Leaders are important, especially in certain moments to make changes, but what lasts is the institution, and that is a collective effort
Eva: This is very interesting, isn't it? Because when we start linking all the mental health problems and the issues, even the burnout, which is very much at the end of the spectrum of this stress, in many cases this is more due to the organisational ethos, the environment that's breathing that sort of stress because of many reasons; it could be the leadership, the top down approach, it could be just how people feel about the pressures in the organisation. Yet very few organisations are actually taking this at the core of their strategy and say "we're going to change the way we operate because this is actually hurting us because of all the stress on the burnout that creates." What is the paradigm shift that's needed here?
Koldo: If you have a culture which is very stable in general and not very prone to change, you will have more difficulties in adaptation. If you have an organisation whose culture is more of accepting change and making adaptations constantly and looking forward even to adaptations because there are opportunities in adaptation, the stress will be much lower. That's a very big issue; I don't think that in this context we can say “everything will be fine” because everything will not be fine. Everything will change, everything will mean new challenges, and we need to develop more resilience to cope with that.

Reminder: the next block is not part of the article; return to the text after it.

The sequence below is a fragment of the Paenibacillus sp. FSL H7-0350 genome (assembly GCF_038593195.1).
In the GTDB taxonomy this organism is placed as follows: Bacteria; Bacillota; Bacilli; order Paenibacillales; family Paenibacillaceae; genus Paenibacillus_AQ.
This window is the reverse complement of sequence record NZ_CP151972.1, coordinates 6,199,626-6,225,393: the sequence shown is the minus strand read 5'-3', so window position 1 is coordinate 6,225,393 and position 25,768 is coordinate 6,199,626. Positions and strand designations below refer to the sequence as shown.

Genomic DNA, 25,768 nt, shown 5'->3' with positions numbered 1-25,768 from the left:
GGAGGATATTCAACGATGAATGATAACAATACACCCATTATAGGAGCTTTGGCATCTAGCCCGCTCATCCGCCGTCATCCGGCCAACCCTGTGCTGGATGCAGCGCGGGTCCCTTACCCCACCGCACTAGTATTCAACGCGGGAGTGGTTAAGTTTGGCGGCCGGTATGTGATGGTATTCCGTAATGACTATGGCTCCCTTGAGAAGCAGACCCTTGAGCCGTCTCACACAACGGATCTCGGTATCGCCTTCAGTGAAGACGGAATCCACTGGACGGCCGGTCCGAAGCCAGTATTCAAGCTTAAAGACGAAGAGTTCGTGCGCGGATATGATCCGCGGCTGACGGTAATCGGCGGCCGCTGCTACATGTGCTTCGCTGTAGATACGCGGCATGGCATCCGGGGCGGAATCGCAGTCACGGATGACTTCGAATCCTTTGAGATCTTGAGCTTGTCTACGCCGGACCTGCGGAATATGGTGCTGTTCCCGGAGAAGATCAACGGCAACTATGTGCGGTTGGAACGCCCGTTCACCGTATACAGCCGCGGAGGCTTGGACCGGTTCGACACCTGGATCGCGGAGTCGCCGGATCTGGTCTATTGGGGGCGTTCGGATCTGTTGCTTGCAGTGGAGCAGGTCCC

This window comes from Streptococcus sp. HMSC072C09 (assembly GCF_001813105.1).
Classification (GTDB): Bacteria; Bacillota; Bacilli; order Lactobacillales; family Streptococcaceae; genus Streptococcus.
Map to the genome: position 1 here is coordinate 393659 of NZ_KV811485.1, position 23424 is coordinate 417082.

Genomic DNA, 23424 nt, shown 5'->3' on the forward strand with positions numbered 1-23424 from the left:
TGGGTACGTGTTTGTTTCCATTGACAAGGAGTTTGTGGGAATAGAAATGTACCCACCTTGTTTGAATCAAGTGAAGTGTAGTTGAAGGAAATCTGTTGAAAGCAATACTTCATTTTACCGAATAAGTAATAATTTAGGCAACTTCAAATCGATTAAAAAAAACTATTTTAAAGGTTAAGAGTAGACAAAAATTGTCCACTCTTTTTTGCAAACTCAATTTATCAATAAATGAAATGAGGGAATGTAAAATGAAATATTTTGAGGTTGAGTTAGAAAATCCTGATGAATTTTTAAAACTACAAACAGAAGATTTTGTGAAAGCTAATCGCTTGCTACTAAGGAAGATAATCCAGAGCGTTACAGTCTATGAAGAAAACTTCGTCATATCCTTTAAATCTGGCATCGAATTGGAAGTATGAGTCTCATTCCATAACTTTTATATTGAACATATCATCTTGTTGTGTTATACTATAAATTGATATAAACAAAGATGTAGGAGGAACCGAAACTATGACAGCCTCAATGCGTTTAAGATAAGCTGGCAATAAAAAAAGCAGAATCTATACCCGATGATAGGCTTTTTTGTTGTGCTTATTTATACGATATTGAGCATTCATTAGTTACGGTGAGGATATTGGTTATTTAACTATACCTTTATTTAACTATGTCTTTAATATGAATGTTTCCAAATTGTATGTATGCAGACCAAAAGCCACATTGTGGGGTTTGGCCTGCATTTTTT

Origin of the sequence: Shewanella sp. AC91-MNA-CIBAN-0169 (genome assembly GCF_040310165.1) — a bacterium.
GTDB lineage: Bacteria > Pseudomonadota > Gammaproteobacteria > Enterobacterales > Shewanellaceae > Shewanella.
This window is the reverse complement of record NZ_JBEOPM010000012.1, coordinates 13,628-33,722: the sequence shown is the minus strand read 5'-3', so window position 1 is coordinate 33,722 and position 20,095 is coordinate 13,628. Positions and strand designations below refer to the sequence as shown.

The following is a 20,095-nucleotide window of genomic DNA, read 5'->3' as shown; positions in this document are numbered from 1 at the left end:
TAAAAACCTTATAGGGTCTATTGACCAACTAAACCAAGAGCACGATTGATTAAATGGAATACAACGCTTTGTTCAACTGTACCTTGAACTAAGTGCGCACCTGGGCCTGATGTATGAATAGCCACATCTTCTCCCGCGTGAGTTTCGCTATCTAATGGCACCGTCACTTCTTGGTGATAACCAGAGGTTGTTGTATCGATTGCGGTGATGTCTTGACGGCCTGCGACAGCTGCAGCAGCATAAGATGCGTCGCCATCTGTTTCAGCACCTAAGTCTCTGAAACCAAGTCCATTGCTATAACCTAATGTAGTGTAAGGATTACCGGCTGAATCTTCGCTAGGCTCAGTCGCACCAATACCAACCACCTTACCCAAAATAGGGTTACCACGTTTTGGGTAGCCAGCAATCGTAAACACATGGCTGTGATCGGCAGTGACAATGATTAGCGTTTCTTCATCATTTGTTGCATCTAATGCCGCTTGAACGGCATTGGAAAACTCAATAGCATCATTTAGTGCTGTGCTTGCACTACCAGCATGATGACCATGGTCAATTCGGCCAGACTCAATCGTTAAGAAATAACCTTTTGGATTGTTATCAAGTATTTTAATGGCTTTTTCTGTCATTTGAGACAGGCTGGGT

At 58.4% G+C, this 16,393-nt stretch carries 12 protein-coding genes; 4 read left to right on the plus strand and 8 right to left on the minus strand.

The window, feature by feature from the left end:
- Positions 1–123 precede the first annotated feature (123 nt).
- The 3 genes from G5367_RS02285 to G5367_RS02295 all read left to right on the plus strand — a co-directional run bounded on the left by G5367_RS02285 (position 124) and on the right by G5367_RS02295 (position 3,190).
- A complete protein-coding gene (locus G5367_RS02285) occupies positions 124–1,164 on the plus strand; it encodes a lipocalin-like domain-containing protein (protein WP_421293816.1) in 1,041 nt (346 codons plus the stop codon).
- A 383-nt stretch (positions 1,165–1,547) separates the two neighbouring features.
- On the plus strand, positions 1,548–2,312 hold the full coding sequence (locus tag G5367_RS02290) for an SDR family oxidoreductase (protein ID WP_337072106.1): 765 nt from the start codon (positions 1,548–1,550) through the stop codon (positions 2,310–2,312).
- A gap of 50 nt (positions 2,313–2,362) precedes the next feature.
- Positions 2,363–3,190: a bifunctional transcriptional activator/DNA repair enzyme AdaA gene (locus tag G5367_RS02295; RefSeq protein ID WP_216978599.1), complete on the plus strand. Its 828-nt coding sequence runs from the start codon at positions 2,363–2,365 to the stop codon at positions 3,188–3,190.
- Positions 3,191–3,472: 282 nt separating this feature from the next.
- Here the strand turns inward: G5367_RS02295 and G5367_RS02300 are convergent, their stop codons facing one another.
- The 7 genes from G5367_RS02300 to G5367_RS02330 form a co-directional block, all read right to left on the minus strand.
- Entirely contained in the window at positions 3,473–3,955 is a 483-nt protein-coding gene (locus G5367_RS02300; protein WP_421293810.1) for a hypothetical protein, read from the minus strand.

Studies show that about 70-75 percent of people at the top have been identified as suffering from heavy stress
Eva: Let's go a little bit further with the stress, to the end of the continuum with burnout. Studies show that about 70-75 percent of people at the top have been identified as suffering from heavy stress. One third say it is extreme and it actually impedes their day-to-day operations. It leads many times to depression, as you mentioned, yet so very few people like yourself come out and say “I live with this, and I manage”. What do you think is important in dealing with, can you tell us a little bit from your own experience? Is it like having diabetes, is it an illness that can be managed?
Koldo: It is true, it is an illness, the problem is that we don't have the diagnostic tools that make it more objective in terms of the diagnosis. I mean, there's not a blood test that inevitably tells you that you suffer from a certain mental illness. You look for a number of symptoms and then you build a narrative in relation to these symptoms that makes the doctor say that you have these kind of mental health problems. If you break a leg, it's evident that you break a leg and nobody's going to discuss that you have broken your leg.